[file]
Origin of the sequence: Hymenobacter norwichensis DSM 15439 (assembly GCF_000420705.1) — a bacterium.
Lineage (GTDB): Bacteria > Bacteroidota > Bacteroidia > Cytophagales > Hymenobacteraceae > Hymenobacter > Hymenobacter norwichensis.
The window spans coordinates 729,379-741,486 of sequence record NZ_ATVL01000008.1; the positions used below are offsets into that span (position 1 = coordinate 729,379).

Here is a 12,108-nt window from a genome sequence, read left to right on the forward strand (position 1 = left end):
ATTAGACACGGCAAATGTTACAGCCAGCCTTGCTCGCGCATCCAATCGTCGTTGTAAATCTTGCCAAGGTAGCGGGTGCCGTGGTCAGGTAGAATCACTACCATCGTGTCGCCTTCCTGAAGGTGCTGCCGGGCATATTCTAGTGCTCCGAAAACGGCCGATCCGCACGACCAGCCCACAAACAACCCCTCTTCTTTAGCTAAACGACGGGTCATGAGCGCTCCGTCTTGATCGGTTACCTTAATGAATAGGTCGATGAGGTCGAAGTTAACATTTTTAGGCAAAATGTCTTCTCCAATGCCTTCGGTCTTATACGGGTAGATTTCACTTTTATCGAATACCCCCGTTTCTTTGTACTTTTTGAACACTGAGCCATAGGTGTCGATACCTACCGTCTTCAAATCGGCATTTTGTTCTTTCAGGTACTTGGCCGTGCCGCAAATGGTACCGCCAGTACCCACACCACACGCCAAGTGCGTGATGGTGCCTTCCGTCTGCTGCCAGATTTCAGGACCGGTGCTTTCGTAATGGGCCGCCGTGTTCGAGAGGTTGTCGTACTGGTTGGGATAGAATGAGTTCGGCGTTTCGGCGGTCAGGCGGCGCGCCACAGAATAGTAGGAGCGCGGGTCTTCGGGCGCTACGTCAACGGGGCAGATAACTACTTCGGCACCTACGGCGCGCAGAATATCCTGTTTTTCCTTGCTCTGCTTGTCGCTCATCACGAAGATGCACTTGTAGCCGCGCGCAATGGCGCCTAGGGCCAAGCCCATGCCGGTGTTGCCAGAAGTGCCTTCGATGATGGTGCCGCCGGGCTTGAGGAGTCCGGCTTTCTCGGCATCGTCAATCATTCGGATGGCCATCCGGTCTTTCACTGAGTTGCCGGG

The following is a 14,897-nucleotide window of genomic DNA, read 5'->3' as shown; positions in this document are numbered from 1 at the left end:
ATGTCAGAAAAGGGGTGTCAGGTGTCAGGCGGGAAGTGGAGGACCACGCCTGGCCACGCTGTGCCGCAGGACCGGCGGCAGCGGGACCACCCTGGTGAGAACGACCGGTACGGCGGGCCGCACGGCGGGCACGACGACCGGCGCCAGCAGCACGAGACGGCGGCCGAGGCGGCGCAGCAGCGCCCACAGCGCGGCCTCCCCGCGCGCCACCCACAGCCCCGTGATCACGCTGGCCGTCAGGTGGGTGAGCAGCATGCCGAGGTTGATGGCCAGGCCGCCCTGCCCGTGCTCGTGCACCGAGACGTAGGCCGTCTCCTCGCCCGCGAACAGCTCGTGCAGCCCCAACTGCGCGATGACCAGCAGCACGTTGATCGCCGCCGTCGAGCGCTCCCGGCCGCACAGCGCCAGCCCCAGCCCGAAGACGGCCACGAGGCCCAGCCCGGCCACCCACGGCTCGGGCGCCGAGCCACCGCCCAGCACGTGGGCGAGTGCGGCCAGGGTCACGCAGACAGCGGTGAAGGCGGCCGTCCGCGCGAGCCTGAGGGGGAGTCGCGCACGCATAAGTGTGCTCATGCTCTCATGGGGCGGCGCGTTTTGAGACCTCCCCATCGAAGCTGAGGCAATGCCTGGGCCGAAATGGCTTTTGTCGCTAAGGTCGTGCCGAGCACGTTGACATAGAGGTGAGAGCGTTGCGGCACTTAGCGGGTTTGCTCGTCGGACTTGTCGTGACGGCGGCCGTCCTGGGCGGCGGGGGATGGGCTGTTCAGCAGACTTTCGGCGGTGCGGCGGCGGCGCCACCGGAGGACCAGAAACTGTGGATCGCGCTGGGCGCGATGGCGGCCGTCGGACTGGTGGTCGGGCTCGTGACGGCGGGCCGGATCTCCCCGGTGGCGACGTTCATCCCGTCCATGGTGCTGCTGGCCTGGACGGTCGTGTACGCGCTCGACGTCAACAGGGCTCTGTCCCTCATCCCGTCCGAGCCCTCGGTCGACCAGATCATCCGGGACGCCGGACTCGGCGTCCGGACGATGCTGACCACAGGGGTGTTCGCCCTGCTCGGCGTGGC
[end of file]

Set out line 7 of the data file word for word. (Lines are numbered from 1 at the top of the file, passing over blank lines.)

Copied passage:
ATGTCAGAAAAGGGGTGTCAGGTGTCAGGCGGGAAGTGGAGGACCACGCCTGGCCACGCTGTGCCGCAGGACCGGCGGCAGCGGGACCACCCTGGTGAGAACGACCGGTACGGCGGGCCGCACGGCGGGCACGACGACCGGCGCCAGCAGCACGAGACGGCGGCCGAGGCGGCGCAGCAGCGCCCACAGCGCGGCCTCCCCGCGCGCCACCCACAGCCCCGTGATCACGCTGGCCGTCAGGTGGGTGAGCAGCATGCCGAGGTTGATGGCCAGGCCGCCCTGCCCGTGCTCGTGCACCGAGACGTAGGCCGTCTCCTCGCCCGCGAACAGCTCGTGCAGCCCCAACTGCGCGATGACCAGCAGCACGTTGATCGCCGCCGTCGAGCGCTCCCGGCCGCACAGCGCCAGCCCCAGCCCGAAGACGGCCACGAGGCCCAGCCCGGCCACCCACGGCTCGGGCGCCGAGCCACCGCCCAGCACGTGGGCGAGTGCGGCCAGGGTCACGCAGACAGCGGTGAAGGCGGCCGTCCGCGCGAGCCTGAGGGGGAGTCGCGCACGCATAAGTGTGCTCATGCTCTCATGGGGCGGCGCGTTTTGAGACCTCCCCATCGAAGCTGAGGCAATGCCTGGGCCGAAATGGCTTTTGTCGCTAAGGTCGTGCCGAGCACGTTGACATAGAGGTGAGAGCGTTGCGGCACTTAGCGGGTTTGCTCGTCGGACTTGTCGTGACGGCGGCCGTCCTGGGCGGCGGGGGATGGGCTGTTCAGCAGACTTTCGGCGGTGCGGCGGCGGCGCCACCGGAGGACCAGAAACTGTGGATCGCGCTGGGCGCGATGGCGGCCGTCGGACTGGTGGTCGGGCTCGTGACGGCGGGCCGGATCTCCCCGGTGGCGACGTTCATCCCGTCCATGGTGCTGCTGGCCTGGACGGTCGTGTACGCGCTCGACGTCAACAGGGCTCTGTCCCTCATCCCGTCCGAGCCCTCGGTCGACCAGATCATCCGGGACGCCGGACTCGGCGTCCGGACGATGCTGACCACAGGGGTGTTCGCCCTGCTCGGCGTGGC